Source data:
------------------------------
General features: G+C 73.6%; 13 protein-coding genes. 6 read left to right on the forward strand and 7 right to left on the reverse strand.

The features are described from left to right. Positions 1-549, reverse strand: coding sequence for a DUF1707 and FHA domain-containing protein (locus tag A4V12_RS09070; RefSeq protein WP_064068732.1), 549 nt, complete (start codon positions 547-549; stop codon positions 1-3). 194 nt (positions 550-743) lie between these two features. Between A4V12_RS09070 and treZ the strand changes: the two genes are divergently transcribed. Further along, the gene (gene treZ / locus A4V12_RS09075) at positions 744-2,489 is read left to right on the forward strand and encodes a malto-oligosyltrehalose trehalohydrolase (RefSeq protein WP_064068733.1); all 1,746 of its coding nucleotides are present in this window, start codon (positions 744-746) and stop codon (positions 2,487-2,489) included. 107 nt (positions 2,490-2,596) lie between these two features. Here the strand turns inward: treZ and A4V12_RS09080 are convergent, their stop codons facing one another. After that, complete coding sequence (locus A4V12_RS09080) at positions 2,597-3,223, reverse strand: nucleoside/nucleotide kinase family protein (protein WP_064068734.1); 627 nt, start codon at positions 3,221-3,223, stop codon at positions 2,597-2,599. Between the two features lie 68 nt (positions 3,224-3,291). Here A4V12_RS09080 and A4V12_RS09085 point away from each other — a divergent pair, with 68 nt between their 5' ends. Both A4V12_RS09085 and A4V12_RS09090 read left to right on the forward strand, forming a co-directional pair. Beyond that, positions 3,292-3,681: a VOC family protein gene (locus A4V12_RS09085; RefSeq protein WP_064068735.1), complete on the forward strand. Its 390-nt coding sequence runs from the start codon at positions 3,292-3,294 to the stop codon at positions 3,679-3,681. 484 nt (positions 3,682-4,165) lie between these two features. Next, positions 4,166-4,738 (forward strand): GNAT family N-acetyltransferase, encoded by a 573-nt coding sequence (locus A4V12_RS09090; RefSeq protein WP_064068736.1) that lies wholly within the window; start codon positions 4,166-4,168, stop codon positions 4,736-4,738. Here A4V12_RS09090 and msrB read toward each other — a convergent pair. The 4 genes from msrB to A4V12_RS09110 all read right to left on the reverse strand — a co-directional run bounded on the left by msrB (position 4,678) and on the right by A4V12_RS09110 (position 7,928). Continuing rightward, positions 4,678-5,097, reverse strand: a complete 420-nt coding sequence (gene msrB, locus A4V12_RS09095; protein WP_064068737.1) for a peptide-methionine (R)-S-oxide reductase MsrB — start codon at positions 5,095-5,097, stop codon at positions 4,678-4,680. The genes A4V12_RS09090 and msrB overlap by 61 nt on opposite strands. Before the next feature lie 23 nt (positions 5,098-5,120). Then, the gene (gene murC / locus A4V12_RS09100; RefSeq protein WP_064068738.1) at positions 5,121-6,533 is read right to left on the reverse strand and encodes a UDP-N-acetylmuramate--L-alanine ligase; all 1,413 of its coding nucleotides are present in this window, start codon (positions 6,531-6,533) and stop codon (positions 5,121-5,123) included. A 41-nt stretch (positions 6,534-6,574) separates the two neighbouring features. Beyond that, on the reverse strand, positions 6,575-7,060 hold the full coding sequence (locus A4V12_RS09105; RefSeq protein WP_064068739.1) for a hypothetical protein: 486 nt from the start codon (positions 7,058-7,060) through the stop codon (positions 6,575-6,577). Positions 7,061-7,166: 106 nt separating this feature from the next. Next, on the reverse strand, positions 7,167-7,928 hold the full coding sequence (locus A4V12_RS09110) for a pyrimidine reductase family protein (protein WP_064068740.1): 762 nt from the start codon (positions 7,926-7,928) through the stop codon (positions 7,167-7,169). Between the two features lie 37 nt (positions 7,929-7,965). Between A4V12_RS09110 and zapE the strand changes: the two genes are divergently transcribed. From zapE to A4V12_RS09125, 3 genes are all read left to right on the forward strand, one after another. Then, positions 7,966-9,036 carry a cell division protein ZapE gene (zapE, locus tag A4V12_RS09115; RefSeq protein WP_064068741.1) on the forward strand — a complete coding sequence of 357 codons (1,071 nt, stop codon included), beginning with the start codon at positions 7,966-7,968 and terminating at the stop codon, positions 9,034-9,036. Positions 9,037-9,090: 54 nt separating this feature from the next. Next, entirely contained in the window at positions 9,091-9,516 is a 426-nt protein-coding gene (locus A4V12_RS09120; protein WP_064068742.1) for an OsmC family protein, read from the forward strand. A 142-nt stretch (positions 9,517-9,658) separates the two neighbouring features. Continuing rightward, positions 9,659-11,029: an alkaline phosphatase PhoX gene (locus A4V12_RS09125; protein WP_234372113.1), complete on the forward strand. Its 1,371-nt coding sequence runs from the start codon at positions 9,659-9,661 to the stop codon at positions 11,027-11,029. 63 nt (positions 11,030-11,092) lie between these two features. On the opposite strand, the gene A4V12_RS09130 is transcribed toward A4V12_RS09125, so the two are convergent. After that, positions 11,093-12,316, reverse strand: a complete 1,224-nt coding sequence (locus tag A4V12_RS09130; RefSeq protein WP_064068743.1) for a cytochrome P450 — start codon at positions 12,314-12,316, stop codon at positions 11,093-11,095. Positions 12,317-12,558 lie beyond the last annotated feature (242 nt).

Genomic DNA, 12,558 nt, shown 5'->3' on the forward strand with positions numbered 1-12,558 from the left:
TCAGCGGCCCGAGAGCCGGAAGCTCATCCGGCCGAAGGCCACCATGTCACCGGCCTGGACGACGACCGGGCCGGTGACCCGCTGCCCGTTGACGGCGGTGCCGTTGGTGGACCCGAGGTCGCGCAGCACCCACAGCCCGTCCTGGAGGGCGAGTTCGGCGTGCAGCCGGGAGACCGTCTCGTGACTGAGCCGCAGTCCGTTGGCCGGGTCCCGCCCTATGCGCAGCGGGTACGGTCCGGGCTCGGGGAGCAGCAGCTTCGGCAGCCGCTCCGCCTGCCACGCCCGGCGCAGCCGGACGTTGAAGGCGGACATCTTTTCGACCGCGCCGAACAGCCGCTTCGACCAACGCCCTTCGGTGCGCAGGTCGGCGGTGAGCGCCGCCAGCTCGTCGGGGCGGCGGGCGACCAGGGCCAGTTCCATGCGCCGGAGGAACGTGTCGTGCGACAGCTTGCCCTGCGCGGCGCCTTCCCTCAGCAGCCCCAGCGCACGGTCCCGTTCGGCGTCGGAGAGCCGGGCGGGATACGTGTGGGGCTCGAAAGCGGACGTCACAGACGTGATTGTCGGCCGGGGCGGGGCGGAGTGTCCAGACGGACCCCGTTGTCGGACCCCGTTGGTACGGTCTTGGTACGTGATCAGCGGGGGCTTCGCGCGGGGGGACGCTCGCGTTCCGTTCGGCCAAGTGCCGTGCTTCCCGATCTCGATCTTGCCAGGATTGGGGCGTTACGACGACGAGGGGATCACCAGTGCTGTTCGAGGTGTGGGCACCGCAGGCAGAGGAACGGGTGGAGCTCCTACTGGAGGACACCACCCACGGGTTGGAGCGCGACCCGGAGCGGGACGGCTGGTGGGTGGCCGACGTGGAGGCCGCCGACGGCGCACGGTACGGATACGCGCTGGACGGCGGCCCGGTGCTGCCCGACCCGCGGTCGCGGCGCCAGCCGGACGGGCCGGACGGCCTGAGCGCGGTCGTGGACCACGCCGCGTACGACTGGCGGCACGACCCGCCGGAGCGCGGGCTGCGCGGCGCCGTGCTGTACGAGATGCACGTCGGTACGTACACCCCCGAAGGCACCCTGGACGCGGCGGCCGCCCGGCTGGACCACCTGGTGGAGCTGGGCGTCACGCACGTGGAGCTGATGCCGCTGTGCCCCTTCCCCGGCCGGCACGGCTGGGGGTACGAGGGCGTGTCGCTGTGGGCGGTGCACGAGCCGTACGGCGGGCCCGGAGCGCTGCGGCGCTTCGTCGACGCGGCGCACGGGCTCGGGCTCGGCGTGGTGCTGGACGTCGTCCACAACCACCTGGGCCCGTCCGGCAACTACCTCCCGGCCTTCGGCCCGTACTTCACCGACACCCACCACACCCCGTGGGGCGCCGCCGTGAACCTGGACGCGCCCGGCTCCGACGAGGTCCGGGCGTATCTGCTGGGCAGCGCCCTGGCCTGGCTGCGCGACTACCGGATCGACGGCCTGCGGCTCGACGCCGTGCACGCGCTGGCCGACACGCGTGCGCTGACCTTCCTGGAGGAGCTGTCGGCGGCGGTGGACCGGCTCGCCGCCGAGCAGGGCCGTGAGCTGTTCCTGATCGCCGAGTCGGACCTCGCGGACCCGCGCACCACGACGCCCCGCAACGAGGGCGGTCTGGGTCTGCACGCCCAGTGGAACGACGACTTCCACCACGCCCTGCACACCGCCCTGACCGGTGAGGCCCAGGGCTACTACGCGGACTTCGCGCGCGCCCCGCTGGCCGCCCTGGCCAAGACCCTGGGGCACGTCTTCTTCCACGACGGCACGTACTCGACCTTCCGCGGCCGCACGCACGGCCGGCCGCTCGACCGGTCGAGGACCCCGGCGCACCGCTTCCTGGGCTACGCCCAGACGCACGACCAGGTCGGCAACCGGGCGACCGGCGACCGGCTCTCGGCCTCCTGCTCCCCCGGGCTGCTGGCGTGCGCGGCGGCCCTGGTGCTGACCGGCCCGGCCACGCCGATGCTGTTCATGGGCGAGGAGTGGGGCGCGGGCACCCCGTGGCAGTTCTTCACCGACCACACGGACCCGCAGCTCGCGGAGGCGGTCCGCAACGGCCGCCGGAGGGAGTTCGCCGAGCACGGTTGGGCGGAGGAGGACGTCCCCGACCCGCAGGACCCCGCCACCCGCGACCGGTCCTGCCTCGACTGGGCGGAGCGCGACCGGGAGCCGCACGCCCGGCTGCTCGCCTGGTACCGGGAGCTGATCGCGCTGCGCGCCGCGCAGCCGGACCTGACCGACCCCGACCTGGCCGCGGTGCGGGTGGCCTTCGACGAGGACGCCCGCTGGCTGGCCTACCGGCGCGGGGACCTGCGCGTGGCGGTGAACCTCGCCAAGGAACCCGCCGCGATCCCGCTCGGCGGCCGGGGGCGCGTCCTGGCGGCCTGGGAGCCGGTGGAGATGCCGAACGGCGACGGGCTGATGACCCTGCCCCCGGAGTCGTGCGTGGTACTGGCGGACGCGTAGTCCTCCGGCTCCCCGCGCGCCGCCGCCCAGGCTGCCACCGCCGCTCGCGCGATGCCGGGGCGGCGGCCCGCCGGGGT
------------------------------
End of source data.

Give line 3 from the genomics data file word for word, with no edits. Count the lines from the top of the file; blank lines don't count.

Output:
Genomic DNA, 12,558 nt, shown 5'->3' on the forward strand with positions numbered 1-12,558 from the left: